A move to create a level playing field in value added tax for restaurants and takeaways has been rejected by a large majority of voters on Sunday.
Faced with competition from takeaways, the restaurant and hotel association Gastrosuisse had mounted a political campaign to derail the success of their rivals, who benefit from a lower level of taxation.
The initiative was turned down by 71.5% of voters in the nationwide ballot. It failed to win the backing of any of Switzerland's 26 cantons. Turnout was average at 47%.
The VAT rate for food and drink served in restaurants is fixed at 8%, while products sold over the counter in takeaways have a 2.5% rate. The discrepancy goes back to 1995, when VAT was introduced. It was decided to apply two different rates for food products sold over the counter and those served in restaurants.
On Sunday, Gastrosuisse expressed surprise at the outcome. "We'd had other feedback from the public," president Casimir Platzer said, adding the campaign showed that most of the general public were unaware different rates existed and that the initiative had at least raised awareness of the importance of the restaurant sector.
“Gastrosuisse will now examine what other political steps can be taken to put an end to this VAT injustice,” said a statement.
Today, the restaurant business is struggling. Restaurant revenues have dropped from CHF26 billion ($27 billion) to CHF23.1 billion since 2010. On one hand, restaurants are paying for a weak Swiss tourism sector: since 2008, hotel overnight stays have dropped more than 7%. It is also grappling with a boom in takeaway outlets and changes to public eating habits over the past two decades, whereby a growing number of people have opted for fast food at lunchtime instead of sit down meals.
Gastrosuisse submitted the initiative to government in 2011, signed by over 118,000 citizens, in which it demanded a level playing field for restaurants and takeaways in tax. It argued that when VAT rates were set, the takeaway sector had hardly developed, but the number of outlets has since grown. It felt it unfair that a sandwich or a coffee served in a restaurant is more heavily taxed than the same product sold by a takeaway.
Finance Minister Eveline Widmer-Schlumpf welcomed Sunday's results, saying even tourism-orientated cantons had been opposed to the idea and were not convinced this was the best way to support the troubled restaurant industry. She had repeatedly called on voters to reject the initiative.
She did note however that this was not the end of the discussion on different VAT rates, and some simplification was needed.
In the run up to the vote, the government had argued Gastrosuisse went too far with its demands. The only way to implement the initiative would have been for the VAT rate payable in restaurants to be lowered. That would mean a loss of CHF700-750 million annually to the federal coffers.
Any compensatory taxation measures would fall on other sectors, with social consequences too. An alternative solution would have been to raise the rate of tax due on other food products, including those sold by retailers. These products are currently taxed at a low rate because they are regarded as necessities. So an increase would have been hard to justify.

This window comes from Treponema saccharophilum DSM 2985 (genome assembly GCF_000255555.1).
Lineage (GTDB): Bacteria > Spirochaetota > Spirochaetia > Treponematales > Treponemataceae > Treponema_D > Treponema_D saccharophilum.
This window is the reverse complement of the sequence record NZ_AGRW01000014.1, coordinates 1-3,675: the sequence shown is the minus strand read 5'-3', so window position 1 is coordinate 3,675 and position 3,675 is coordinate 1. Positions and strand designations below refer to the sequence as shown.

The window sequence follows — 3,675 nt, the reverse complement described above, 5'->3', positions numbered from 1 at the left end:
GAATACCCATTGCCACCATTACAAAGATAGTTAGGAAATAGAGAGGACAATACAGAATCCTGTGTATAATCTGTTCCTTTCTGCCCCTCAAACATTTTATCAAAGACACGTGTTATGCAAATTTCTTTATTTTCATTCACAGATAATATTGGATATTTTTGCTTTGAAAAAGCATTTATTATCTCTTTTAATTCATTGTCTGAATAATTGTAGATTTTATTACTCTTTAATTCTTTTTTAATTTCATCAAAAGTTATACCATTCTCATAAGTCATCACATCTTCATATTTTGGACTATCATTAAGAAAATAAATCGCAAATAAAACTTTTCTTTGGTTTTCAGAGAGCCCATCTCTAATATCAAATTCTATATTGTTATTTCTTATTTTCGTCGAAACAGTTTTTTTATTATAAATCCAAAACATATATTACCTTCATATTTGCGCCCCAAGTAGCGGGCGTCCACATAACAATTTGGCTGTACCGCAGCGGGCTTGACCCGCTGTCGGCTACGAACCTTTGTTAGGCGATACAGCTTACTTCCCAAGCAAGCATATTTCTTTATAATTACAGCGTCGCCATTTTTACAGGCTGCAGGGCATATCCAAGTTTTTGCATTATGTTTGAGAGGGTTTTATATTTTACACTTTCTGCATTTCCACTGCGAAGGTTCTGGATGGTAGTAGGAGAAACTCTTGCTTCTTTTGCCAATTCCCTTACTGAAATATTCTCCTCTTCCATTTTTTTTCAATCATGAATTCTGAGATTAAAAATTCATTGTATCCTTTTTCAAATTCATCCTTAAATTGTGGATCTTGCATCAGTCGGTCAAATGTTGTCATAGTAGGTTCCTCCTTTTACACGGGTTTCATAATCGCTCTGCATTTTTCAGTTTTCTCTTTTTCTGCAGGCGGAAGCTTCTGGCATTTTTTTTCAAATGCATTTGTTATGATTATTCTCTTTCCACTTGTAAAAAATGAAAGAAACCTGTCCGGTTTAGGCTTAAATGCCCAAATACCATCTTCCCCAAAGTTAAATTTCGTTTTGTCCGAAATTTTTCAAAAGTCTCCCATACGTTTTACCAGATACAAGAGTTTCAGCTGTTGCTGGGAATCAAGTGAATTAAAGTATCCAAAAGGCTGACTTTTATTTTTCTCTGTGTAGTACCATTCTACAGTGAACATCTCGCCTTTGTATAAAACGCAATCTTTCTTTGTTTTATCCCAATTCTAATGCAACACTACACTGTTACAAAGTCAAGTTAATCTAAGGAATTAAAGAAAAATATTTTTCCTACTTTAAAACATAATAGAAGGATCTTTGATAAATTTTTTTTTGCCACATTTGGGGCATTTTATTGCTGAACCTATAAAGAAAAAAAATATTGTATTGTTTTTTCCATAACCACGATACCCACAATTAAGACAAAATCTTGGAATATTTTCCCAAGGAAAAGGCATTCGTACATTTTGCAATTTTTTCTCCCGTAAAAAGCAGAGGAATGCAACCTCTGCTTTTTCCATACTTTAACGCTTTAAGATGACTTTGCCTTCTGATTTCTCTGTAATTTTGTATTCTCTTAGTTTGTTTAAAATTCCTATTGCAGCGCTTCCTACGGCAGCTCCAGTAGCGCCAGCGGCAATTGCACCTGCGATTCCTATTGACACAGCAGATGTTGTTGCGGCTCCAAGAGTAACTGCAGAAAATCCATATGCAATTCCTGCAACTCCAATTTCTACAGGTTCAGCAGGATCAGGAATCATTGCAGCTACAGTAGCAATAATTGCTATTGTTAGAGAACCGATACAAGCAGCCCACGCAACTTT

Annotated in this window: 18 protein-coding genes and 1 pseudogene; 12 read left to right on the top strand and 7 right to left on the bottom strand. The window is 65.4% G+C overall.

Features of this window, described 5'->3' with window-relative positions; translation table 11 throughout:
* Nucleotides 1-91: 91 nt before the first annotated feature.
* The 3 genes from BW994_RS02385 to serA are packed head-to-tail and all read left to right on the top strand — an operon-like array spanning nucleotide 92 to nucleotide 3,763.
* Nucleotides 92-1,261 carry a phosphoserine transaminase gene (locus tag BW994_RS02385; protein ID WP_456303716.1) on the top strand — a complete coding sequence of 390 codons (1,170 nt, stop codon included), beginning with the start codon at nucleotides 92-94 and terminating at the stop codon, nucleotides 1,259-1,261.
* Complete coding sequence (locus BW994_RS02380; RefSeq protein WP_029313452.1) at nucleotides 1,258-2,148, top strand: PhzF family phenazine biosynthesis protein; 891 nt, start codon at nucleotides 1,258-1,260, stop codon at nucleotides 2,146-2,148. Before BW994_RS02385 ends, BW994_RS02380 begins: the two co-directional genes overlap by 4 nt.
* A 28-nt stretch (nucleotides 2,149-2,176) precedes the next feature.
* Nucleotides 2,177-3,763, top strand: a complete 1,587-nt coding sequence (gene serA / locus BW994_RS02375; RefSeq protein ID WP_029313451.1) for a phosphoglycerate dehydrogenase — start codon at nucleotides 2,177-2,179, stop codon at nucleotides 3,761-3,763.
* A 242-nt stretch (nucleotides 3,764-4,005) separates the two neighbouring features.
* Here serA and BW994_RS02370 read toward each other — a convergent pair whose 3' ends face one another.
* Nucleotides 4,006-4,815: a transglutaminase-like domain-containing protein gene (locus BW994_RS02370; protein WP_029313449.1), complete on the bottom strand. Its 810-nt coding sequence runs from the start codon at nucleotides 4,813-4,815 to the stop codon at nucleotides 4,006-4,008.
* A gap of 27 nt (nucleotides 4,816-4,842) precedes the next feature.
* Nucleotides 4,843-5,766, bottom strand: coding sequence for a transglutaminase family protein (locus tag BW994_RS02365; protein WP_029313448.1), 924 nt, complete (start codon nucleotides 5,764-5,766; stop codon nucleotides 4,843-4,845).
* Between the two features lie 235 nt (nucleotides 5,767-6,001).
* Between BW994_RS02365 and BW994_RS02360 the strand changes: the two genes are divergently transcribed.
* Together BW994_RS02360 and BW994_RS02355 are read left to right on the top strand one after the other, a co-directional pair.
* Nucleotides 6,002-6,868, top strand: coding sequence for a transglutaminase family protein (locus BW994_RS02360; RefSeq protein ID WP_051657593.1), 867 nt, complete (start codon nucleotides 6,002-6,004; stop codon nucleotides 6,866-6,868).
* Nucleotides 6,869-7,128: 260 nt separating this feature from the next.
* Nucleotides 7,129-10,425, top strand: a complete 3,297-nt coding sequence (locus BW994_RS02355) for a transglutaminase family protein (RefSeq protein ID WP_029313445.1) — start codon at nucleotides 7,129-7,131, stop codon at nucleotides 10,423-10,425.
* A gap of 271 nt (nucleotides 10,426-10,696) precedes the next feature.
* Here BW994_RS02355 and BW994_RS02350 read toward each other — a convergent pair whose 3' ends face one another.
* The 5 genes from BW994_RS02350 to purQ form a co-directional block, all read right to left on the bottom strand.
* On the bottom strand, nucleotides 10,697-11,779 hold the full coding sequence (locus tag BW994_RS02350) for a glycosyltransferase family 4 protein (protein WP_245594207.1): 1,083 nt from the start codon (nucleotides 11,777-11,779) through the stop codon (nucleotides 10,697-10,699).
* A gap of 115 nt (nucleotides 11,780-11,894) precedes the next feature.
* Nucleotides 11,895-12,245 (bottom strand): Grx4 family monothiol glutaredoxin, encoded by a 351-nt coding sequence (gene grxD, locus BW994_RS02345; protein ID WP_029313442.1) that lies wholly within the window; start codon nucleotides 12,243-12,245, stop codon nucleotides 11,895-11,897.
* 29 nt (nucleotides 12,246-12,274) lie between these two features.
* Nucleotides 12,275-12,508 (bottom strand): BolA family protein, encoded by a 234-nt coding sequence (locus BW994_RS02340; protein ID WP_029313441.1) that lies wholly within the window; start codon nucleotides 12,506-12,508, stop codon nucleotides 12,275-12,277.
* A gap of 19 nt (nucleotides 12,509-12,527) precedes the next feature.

This position was shared by parliament, where the left and most of the centre had come out against the initiative.
In parliament, only the Swiss People’s Party backed the Gastrosuisse initiative. It said the restaurant business represented an important sector of the economy and was worthy of support. It also argued the current VAT system favoured the fast food trend, which contradicted public awareness campaigns for people to eat more healthily.
Single health insurance company: 38.2% yes, 61.8% no. Unified VAT rate in catering industry: 28.5% yes, 71.5% no.
About 170,000 citizens, notably Swiss expats, were eligible to vote online. Nearly 26,000 of them – 15.2% - used the opportunity to take part in ongoing trials with e-voting, according to the Federal Chancellery.
VAT in Switzerland
Switzerland has one of the lowest VAT regimes in Europe. Most products are currently taxed at 8%. A special rate of 3.8% is being applied to the hotel sector, which has been going through a difficult patch. Numerous products considered as necessities or of social and cultural importance – retail foods, medicines, seeds, books, newspapers – are taxed at 2.5%. No tax is levied on a number of social, health, cultural, sporting and educational services. VAT is the government’s biggest single moneymaker. In 2012 it yielded CHF22.3 billion, over a third of all tax revenues.
Vote results in the cantons
Basel City and Basel Country won’t merge: The two Basel cantons won’t become one after a vote on September 28 where 68.3% of voters in Basel Country said no to the beginning of merger negotiations. Supporters of the merger had argued it would save both cantons money, politicians against the measure argued citizens of Basel Country should preserve their rural identity and not fuse themselves to a city.
Transparency in politics: The latest Swiss call for full transparency in politics was nipped in the bud as voters in canton Aargau rejected an initiative seeking to shed light on campaign financing and politicians’ financial entanglements. Voters rejected the proposal with 55.7% no votes.
Lake Geneva tunnel blocked: Voters in canton Geneva rejected plans to build a new 1.5-kilometre-long road tunnel under the lake. A total of 63% of voters turned down the initiative.
Electing foreigners: Canton Jura has voted 54% in favour of allowing foreigners to hold seats in government, while canton Schaffhausen 85% of voters said no to a proposal that would have allowed some non-Swiss to vote.
swissinfo.ch and agencies